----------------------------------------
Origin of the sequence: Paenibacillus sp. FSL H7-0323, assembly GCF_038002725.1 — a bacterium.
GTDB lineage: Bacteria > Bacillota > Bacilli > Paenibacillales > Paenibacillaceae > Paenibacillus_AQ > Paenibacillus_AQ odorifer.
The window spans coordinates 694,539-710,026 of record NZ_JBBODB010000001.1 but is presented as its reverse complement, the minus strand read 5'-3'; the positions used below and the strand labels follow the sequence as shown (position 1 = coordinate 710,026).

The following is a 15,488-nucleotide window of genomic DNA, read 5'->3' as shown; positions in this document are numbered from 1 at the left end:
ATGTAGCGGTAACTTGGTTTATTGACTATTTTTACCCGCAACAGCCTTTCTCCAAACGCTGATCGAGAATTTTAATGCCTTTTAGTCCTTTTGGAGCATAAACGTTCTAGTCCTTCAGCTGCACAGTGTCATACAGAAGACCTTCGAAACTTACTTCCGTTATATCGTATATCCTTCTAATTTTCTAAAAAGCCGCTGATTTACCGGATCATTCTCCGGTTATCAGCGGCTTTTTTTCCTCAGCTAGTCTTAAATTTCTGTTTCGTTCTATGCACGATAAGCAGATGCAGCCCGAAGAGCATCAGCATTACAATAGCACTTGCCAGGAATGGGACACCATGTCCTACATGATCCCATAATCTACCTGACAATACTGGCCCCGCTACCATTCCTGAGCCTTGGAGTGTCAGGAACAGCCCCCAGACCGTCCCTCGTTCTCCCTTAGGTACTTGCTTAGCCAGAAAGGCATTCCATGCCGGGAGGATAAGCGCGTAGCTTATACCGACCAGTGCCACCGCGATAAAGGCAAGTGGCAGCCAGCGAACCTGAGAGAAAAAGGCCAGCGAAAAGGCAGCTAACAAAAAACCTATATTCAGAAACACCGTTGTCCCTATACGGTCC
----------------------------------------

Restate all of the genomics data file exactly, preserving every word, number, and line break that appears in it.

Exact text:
Origin of the sequence: Paenibacillus sp. FSL H7-0323, assembly GCF_038002725.1 — a bacterium.
GTDB lineage: Bacteria > Bacillota > Bacilli > Paenibacillales > Paenibacillaceae > Paenibacillus_AQ > Paenibacillus_AQ odorifer.
The window spans coordinates 694,539-710,026 of record NZ_JBBODB010000001.1 but is presented as its reverse complement, the minus strand read 5'-3'; the positions used below and the strand labels follow the sequence as shown (position 1 = coordinate 710,026).

The following is a 15,488-nucleotide window of genomic DNA, read 5'->3' as shown; positions in this document are numbered from 1 at the left end:
ATGTAGCGGTAACTTGGTTTATTGACTATTTTTACCCGCAACAGCCTTTCTCCAAACGCTGATCGAGAATTTTAATGCCTTTTAGTCCTTTTGGAGCATAAACGTTCTAGTCCTTCAGCTGCACAGTGTCATACAGAAGACCTTCGAAACTTACTTCCGTTATATCGTATATCCTTCTAATTTTCTAAAAAGCCGCTGATTTACCGGATCATTCTCCGGTTATCAGCGGCTTTTTTTCCTCAGCTAGTCTTAAATTTCTGTTTCGTTCTATGCACGATAAGCAGATGCAGCCCGAAGAGCATCAGCATTACAATAGCACTTGCCAGGAATGGGACACCATGTCCTACATGATCCCATAATCTACCTGACAATACTGGCCCCGCTACCATTCCTGAGCCTTGGAGTGTCAGGAACAGCCCCCAGACCGTCCCTCGTTCTCCCTTAGGTACTTGCTTAGCCAGAAAGGCATTCCATGCCGGGAGGATAAGCGCGTAGCTTATACCGACCAGTGCCACCGCGATAAAGGCAAGTGGCAGCCAGCGAACCTGAGAGAAAAAGGCCAGCGAAAAGGCAGCTAACAAAAAACCTATATTCAGAAACACCGTTGTCCCTATACGGTCC